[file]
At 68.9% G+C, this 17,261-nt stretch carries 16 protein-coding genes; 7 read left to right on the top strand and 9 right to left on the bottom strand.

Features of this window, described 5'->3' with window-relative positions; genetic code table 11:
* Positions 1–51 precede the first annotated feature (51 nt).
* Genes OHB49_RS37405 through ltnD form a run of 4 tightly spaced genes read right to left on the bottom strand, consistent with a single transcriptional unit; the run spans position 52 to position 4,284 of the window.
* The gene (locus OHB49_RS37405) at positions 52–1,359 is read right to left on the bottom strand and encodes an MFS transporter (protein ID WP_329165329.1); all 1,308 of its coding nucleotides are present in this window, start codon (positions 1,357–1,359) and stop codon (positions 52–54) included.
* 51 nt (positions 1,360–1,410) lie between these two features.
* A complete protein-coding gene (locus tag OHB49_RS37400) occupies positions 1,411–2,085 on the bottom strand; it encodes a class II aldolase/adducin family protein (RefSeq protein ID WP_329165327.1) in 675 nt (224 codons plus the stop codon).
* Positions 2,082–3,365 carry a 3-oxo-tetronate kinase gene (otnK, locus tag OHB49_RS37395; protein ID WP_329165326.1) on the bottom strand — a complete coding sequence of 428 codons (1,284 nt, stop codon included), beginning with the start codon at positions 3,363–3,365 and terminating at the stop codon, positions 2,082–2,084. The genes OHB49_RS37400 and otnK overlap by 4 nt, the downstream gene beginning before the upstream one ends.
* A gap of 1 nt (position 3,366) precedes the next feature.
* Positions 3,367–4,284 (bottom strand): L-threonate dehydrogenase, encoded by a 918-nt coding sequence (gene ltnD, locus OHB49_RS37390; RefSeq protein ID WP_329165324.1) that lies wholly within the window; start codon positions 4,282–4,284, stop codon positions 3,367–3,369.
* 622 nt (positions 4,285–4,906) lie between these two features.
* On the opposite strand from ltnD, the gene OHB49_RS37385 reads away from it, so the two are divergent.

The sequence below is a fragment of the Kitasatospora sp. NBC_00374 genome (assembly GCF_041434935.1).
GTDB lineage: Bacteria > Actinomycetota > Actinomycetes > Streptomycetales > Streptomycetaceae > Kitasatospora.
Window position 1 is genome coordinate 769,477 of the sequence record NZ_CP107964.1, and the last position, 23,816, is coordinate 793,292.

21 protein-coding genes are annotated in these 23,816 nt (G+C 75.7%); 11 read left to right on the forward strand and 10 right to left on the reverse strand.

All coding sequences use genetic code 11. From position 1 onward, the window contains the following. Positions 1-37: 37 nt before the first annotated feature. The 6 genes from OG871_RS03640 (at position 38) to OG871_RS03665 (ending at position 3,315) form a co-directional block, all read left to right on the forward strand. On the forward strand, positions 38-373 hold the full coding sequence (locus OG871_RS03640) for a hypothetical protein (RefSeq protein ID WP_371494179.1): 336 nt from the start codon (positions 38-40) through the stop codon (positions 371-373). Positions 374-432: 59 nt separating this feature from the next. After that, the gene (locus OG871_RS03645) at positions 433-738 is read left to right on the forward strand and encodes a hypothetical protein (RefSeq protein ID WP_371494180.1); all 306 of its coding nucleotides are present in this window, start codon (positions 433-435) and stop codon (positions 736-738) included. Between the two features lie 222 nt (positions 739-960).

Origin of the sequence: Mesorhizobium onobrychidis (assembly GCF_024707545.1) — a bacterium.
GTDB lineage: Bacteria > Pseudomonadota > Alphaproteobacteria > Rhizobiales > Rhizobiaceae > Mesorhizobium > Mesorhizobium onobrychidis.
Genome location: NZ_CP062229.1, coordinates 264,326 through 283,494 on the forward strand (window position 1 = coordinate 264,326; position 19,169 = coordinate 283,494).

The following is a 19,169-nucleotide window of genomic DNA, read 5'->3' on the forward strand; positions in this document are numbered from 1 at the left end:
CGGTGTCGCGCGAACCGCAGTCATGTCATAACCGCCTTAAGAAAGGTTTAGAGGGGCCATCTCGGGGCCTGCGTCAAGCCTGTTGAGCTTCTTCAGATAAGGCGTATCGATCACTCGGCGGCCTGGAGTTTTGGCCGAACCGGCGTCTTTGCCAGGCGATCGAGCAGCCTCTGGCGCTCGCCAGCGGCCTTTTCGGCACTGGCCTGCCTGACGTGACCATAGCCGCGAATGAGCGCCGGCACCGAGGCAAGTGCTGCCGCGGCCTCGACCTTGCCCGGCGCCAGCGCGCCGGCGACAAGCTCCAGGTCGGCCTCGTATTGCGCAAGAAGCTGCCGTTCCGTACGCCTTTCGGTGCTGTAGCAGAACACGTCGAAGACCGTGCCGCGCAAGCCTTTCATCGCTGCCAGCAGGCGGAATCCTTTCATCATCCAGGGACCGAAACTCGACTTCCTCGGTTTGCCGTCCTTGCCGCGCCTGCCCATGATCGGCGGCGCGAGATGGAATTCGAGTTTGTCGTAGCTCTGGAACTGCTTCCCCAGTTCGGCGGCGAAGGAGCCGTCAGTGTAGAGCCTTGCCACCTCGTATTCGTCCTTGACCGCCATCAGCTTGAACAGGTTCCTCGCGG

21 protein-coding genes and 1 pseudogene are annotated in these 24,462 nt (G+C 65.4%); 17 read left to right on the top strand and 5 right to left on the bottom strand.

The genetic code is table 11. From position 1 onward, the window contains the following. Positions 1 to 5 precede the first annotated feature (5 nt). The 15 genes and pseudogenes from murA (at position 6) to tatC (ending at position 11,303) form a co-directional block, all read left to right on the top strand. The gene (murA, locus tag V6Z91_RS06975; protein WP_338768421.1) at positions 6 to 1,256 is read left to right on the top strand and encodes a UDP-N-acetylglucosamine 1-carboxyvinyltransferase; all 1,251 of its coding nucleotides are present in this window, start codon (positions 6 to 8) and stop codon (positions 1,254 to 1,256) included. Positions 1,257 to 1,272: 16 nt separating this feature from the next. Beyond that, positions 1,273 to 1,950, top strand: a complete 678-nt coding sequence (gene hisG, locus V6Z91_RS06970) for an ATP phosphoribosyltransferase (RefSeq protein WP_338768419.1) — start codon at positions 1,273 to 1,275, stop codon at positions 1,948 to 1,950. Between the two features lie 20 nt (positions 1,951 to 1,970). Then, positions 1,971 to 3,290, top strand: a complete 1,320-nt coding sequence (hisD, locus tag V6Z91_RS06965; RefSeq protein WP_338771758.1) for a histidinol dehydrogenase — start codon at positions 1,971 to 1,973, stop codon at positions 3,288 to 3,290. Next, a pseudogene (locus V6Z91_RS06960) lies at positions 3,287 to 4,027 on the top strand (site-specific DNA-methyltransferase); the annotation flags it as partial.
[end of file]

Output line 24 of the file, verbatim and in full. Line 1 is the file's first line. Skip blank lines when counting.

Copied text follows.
The genetic code is table 11. From position 1 onward, the window contains the following. Positions 1 to 5 precede the first annotated feature (5 nt). The 15 genes and pseudogenes from murA (at position 6) to tatC (ending at position 11,303) form a co-directional block, all read left to right on the top strand. The gene (murA, locus tag V6Z91_RS06975; protein WP_338768421.1) at positions 6 to 1,256 is read left to right on the top strand and encodes a UDP-N-acetylglucosamine 1-carboxyvinyltransferase; all 1,251 of its coding nucleotides are present in this window, start codon (positions 6 to 8) and stop codon (positions 1,254 to 1,256) included. Positions 1,257 to 1,272: 16 nt separating this feature from the next. Beyond that, positions 1,273 to 1,950, top strand: a complete 678-nt coding sequence (gene hisG, locus V6Z91_RS06970) for an ATP phosphoribosyltransferase (RefSeq protein WP_338768419.1) — start codon at positions 1,273 to 1,275, stop codon at positions 1,948 to 1,950. Between the two features lie 20 nt (positions 1,951 to 1,970). Then, positions 1,971 to 3,290, top strand: a complete 1,320-nt coding sequence (hisD, locus tag V6Z91_RS06965; RefSeq protein WP_338771758.1) for a histidinol dehydrogenase — start codon at positions 1,971 to 1,973, stop codon at positions 3,288 to 3,290. Next, a pseudogene (locus V6Z91_RS06960) lies at positions 3,287 to 4,027 on the top strand (site-specific DNA-methyltransferase); the annotation flags it as partial.